Oh, oh O/OREOS – Astrobiology Satellite

I don’t usually post news releases, but this one caught my attention because I wrote Astrobiology book covera book for young readers about the “Cool Science” of Astrobiology. A satellite with the delicious name of O/OREOS will be paving the way for serious testing of an important question in the study of life in space and on other worlds.

My book does not discuss the panspermia hypothesis, which suggests that life on one planet or moon could hitch a ride to another world on a meteorite. But some of my readers might ask themselves about that possibility.

Up to now, panspermia remains a hypothesis with little evidence that organic molecules or primitive organisms can survive in interplanetary space. O/OREOS will be a proof of concept for future satellites that will test the survivability of Earth biology in that challenging environment.

INSERT ADDED 11/24/2010. To supplement the news release, have a look at this interesting blog from National Geographic.

Here’s the release:

November 23, 2010

Rachel Hoover
Ames Research Center, Moffett Field, Calif.
+1 650-604-0643
[email protected]


The Organism/Organic Exposure to Orbital Stresses, or O/OREOS,
nanosatellite managed by NASA’s Ames Research Center, successfully
launched at 5:25 p.m. PST on Friday, Nov. 19, 2010, from Alaska
Aerospace Corporation’s Kodiak Launch Complex on Kodiak Island,

O/OREOS rode into orbit aboard a four-stage Air Force Minotaur IV
rocket. Also aboard were the Air Force Research Laboratory’s Space
Test ProgramSat-2 (STPSat-2), NASA’s Fast, Affordable, Science and
Technology Satellite, or FASTSAT, payload bus which carried the
NanoSail-Demonstration, NASA’s first solar sail, as well as other
satellites developed by universities and industry.

The goal of the O/OREOS mission is to demonstrate the capability to
conduct low-cost astrobiology science experiments on autonomous
nanosatellites in space. Scientists will apply the knowledge they gain
from O/OREOS to plan future experiments in the space environment to
study how exposure to space changes organic molecules and biology.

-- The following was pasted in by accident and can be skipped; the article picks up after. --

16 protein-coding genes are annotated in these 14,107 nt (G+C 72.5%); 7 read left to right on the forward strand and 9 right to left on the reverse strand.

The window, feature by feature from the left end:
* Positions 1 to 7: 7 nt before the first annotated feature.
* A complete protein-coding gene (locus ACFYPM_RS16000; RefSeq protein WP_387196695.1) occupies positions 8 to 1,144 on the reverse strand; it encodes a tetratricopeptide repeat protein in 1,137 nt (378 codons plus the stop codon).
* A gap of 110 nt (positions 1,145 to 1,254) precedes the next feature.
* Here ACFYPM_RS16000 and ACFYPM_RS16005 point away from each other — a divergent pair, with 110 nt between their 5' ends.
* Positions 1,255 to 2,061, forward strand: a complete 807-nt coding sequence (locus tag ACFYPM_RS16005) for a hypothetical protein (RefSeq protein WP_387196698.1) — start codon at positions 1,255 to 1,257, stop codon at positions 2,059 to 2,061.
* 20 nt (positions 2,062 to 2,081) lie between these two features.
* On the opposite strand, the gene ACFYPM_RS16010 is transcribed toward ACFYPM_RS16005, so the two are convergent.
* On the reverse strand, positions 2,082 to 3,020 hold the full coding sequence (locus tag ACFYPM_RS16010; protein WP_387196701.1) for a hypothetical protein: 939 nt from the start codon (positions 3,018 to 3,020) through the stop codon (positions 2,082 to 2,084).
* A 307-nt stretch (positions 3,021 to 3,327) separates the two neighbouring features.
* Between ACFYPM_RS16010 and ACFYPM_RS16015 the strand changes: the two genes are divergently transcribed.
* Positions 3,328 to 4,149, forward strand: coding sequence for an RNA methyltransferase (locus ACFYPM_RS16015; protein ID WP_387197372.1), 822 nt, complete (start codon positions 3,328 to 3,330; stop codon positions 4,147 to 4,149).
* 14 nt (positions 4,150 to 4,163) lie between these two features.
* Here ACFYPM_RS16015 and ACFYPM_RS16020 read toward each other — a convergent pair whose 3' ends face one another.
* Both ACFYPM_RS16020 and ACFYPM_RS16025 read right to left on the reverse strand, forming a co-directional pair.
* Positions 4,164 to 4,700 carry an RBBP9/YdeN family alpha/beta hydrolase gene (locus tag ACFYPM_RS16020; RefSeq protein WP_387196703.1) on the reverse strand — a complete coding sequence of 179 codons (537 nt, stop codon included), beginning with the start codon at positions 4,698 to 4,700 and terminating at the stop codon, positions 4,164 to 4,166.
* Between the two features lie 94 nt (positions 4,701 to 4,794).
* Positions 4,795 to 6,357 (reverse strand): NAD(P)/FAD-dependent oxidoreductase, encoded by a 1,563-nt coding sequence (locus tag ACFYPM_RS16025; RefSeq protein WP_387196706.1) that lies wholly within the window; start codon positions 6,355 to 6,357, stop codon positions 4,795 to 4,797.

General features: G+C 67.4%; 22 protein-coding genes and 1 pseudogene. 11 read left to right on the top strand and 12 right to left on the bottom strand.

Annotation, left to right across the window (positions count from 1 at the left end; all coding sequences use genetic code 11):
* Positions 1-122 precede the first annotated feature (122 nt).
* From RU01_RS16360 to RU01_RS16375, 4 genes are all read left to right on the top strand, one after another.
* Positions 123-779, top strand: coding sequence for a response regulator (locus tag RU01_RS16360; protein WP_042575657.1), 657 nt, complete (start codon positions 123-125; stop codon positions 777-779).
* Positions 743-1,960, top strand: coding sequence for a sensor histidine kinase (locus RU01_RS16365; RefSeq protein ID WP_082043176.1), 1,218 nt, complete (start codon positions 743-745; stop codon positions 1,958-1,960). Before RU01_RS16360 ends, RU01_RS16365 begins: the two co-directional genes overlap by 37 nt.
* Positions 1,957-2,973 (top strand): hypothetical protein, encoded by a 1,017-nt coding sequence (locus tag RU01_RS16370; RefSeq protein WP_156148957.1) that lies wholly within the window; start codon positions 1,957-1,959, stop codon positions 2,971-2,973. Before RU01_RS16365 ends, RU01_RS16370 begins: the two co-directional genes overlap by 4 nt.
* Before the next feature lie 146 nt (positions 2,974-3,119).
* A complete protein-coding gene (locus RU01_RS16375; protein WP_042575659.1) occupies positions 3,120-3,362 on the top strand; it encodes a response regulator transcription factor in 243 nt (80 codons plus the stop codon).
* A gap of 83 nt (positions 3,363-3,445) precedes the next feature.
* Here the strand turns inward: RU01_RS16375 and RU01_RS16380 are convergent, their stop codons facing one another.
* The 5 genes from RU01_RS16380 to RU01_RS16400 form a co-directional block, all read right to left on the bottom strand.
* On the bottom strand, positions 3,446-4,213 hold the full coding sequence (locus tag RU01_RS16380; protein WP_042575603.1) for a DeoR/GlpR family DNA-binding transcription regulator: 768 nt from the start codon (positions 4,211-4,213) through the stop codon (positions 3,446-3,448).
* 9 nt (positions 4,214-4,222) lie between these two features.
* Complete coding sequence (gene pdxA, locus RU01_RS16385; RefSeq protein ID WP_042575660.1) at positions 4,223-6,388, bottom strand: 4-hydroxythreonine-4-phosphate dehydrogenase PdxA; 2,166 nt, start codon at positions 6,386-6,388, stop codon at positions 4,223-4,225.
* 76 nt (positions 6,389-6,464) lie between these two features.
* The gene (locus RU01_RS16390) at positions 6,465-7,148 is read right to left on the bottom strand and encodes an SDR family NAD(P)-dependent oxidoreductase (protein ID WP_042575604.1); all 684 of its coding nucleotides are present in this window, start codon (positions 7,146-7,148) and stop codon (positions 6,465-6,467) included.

These experiments will help answer astrobiology’s fundamental
questions about the origin, evolution and distribution of life in the

“It was a spectacular sunset launch as O/OREOS got a piggyback ride
into space on the STPSat-2 mission,” said Bruce Yost, O/OREOS mission
manager at Ames. “We’re off to a great start, having made contact with
O/OREOS with our ground station at Santa Clara University, received
confirmation that the spacecraft successfully deployed and initiated
the first experiment. The amateur radio community also has been
listening to O/OREOS and giving the operations team important
information about the health and status of the spacecraft,” Yost

“The O/OREOS science team is excited to receive the first real-time
measurements from samples onboard two science experiments,” said
Pascale Ehrenfreund, O/OREOS project scientist at the Space Policy
Institute at George Washington University. “This will demonstrate that
CubeSat technologies can be used for future missions to address
fundamental astrobiology objectives.”

Approximately 19 minutes after launch, O/OREOS separated from the
Minotaur IV rocket and entered low Earth orbit at an altitude of
approximately 400 miles. About three hours after launch, amateur radio
operator, Marco Bruno, in Torino, Italy received the first signals
from O/OREOS. After a spacecraft checkout period, O/OREOS autonomously
initiated the first of two experiments, which will last approximately
six months and transmit data for as long as a year. The second
experiment will start on Friday, Nov. 26, 2010.

Now that O/OREOS is activated and has begun transmitting radio signals
to ground control stations at Santa Clara University, the
nanosatellite will send mission data to the NASA Mission Management
and science teams at Ames for analysis.

# # #

The STPSat-2 launch was the STP’s 26th small launch vehicle mission.
The Air Force Space Command’s Space and Missile Systems Center’s Space
Development and Test Wing at Kirtland AFB, N.M., has overall
management of the STPSat-2 mission.

The Small Spacecraft Division at Ames manages the O/OREOS payload and
mission operations with the professional support of staff and students
from Santa Clara University, Santa Clara, Calif., in support of the
Astrobiology Small Payloads program under the Planetary Science
Division of the Science Mission Directorate at NASA’s Headquarters in

More information about the O/OREOS nanosatellite:

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